“Her philosophy was that finding engineering solutions must begin with meaningful connections with the community you’re hoping to help,” says Grey-Stewart. “Trying to solve a problem in conjunction with the community is the type of engineering I want to do.”
Grey-Stewart put this perspective into action as she wrote briefs for the MIT Environmental Response Initiative this past summer. For one article, the team interviewed Canadian and U.S. workers at meat packing plants. They helped to shed light on how workers’ rights were being exploited as they faced unsafe working conditions due to Covid-19.
As the former director of policy reports and current chair of the MIT Undergraduate Association (UA) Committee on Covid-19, Grey-Stewart has also turned her attention to how the virus was impacting her own community. Engaging with administrators and other student leaders, her team has worked hard to represent students as the Institute responded to the pandemic.
“We were able to shape the pods program so students could still have some sense of community. And we pushed hard for academic policies that relieve stress on students,” says Grey-Stewart.
Grey-Stewart also meets monthly with the dean of engineering to represent undergraduate students in the School of Engineering. Her commitment to the Student Advisory Group for Engineering recently earned her the Horace A. Lubin Award for Outstanding Service to the DMSE (Department of Materials Science and Engineering) Community.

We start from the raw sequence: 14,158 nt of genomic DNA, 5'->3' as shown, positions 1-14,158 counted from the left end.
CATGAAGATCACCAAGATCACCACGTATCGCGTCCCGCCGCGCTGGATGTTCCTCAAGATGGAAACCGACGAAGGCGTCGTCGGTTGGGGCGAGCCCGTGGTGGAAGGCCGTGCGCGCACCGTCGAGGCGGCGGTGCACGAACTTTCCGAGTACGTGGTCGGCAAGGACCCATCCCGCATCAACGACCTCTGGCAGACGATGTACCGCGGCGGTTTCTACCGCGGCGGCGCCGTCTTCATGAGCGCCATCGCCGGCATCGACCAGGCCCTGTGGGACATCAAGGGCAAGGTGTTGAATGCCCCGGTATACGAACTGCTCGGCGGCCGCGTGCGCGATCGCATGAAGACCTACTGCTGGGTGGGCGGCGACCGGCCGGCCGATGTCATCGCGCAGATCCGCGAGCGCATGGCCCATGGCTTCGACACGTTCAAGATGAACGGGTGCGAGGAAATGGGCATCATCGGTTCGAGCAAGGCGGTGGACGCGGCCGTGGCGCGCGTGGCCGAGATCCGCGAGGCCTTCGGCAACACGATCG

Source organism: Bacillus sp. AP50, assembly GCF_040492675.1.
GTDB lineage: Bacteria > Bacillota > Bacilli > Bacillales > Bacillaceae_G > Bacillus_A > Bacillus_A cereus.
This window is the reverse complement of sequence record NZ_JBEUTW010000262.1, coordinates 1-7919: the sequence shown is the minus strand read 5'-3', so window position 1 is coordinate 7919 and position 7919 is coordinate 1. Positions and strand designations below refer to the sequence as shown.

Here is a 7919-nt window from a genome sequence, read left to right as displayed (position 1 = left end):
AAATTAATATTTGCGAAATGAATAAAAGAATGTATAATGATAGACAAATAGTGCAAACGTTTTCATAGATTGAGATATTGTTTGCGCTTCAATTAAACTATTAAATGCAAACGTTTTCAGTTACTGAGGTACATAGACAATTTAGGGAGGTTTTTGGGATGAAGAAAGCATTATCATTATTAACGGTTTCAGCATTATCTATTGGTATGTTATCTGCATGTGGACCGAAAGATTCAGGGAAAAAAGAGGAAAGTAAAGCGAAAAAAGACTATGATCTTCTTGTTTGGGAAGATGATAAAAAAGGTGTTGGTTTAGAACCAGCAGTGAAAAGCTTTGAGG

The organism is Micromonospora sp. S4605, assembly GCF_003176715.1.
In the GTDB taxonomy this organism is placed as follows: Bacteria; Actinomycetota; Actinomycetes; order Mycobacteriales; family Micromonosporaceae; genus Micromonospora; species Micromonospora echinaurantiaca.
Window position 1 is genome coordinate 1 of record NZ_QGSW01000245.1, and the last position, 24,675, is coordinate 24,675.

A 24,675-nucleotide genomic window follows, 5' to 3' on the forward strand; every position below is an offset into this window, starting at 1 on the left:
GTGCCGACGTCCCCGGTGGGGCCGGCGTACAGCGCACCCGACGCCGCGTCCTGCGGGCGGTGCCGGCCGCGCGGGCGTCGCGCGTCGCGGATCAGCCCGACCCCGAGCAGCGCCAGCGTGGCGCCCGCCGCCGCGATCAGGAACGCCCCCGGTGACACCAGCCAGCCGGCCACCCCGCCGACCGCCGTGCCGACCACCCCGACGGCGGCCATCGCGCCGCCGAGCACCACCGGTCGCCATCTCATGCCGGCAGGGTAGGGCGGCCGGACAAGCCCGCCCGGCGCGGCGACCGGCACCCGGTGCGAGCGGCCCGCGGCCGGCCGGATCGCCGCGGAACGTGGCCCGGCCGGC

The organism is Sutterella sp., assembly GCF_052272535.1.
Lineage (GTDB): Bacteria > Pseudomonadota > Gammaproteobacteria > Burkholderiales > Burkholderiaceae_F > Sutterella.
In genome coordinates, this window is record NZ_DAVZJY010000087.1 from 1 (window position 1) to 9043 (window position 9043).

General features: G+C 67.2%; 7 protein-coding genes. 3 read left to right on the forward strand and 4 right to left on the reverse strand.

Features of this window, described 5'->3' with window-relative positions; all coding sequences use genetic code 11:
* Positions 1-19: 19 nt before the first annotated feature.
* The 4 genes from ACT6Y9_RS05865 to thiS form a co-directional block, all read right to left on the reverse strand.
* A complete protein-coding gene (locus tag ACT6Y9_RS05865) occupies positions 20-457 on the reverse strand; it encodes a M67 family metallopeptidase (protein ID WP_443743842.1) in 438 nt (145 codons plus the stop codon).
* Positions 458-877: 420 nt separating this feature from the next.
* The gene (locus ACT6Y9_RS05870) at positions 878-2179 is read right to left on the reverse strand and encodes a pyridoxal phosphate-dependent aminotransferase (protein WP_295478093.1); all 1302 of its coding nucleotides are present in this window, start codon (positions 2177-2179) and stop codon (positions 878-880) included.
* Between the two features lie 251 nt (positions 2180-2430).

While much of her time is devoted to community advocacy, Grey-Stewart still manages to never stray from her love for science. Broadly interested in the electronic characterization of carbon, she has spent each summer before this year working in the lab, researching everything from carbon nanotubes to microfluidic devices. Her most recent work in the laboratory of Assistant Professor Julia Ortony in DMSE focuses on functionalized nanothread synthesis for applications in the study of molecular dynamics. She loves to share her research with the public, and presented results from a class on nanofabrication at the Microsystems Annual Research Conference last January.
Grey-Stewart sees her experience as a scientist as crucial to being an informed policymaker. “I would love to one day have a research center that partners with community initiatives around environmental justice. They often need scientific research to bring these policy initiatives to greater attention,” she says. “Many of these issues get forgotten and there’s still so much good to be done.” She hopes her path will inspire other young scientists, particularly fellow women of color, to consider roles in policy.
“Past Rhodes scholars have already started reaching out to me about our compatible interests in making science policy that uplifts marginalized voices,” she says. “I can’t wait to get started.”